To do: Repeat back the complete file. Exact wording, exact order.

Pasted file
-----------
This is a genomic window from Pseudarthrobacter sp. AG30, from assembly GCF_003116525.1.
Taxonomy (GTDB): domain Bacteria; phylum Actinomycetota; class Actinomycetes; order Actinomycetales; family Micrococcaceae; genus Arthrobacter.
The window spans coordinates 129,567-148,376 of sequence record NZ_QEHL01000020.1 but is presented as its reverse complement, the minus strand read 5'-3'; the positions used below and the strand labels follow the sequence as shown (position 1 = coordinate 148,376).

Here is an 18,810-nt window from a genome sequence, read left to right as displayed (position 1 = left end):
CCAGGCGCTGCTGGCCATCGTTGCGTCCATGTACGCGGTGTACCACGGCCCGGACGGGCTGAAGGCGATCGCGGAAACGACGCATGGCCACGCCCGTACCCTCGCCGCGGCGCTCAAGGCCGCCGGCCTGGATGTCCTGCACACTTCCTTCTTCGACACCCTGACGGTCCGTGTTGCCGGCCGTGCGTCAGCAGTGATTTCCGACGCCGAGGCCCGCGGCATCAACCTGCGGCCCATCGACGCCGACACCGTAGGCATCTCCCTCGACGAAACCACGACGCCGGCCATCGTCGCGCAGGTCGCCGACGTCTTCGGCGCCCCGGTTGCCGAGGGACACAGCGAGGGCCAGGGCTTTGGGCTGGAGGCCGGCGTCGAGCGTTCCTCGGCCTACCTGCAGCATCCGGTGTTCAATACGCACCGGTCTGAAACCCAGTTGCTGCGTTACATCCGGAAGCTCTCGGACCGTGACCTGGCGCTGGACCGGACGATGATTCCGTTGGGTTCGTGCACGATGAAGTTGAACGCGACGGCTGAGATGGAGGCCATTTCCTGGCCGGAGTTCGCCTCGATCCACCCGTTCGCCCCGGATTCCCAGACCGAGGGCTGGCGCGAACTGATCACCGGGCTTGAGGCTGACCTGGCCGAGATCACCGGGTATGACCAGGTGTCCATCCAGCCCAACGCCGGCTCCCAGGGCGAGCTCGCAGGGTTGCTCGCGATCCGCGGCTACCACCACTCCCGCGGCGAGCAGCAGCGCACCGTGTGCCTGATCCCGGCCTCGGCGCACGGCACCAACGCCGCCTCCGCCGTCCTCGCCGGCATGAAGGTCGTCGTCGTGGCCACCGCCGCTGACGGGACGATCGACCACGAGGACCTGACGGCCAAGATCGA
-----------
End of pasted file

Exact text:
This is a genomic window from Pseudarthrobacter sp. AG30, from assembly GCF_003116525.1.
Taxonomy (GTDB): domain Bacteria; phylum Actinomycetota; class Actinomycetes; order Actinomycetales; family Micrococcaceae; genus Arthrobacter.
The window spans coordinates 129,567-148,376 of sequence record NZ_QEHL01000020.1 but is presented as its reverse complement, the minus strand read 5'-3'; the positions used below and the strand labels follow the sequence as shown (position 1 = coordinate 148,376).

Here is an 18,810-nt window from a genome sequence, read left to right as displayed (position 1 = left end):
CCAGGCGCTGCTGGCCATCGTTGCGTCCATGTACGCGGTGTACCACGGCCCGGACGGGCTGAAGGCGATCGCGGAAACGACGCATGGCCACGCCCGTACCCTCGCCGCGGCGCTCAAGGCCGCCGGCCTGGATGTCCTGCACACTTCCTTCTTCGACACCCTGACGGTCCGTGTTGCCGGCCGTGCGTCAGCAGTGATTTCCGACGCCGAGGCCCGCGGCATCAACCTGCGGCCCATCGACGCCGACACCGTAGGCATCTCCCTCGACGAAACCACGACGCCGGCCATCGTCGCGCAGGTCGCCGACGTCTTCGGCGCCCCGGTTGCCGAGGGACACAGCGAGGGCCAGGGCTTTGGGCTGGAGGCCGGCGTCGAGCGTTCCTCGGCCTACCTGCAGCATCCGGTGTTCAATACGCACCGGTCTGAAACCCAGTTGCTGCGTTACATCCGGAAGCTCTCGGACCGTGACCTGGCGCTGGACCGGACGATGATTCCGTTGGGTTCGTGCACGATGAAGTTGAACGCGACGGCTGAGATGGAGGCCATTTCCTGGCCGGAGTTCGCCTCGATCCACCCGTTCGCCCCGGATTCCCAGACCGAGGGCTGGCGCGAACTGATCACCGGGCTTGAGGCTGACCTGGCCGAGATCACCGGGTATGACCAGGTGTCCATCCAGCCCAACGCCGGCTCCCAGGGCGAGCTCGCAGGGTTGCTCGCGATCCGCGGCTACCACCACTCCCGCGGCGAGCAGCAGCGCACCGTGTGCCTGATCCCGGCCTCGGCGCACGGCACCAACGCCGCCTCCGCCGTCCTCGCCGGCATGAAGGTCGTCGTCGTGGCCACCGCCGCTGACGGGACGATCGACCACGAGGACCTGACGGCCAAGATCGA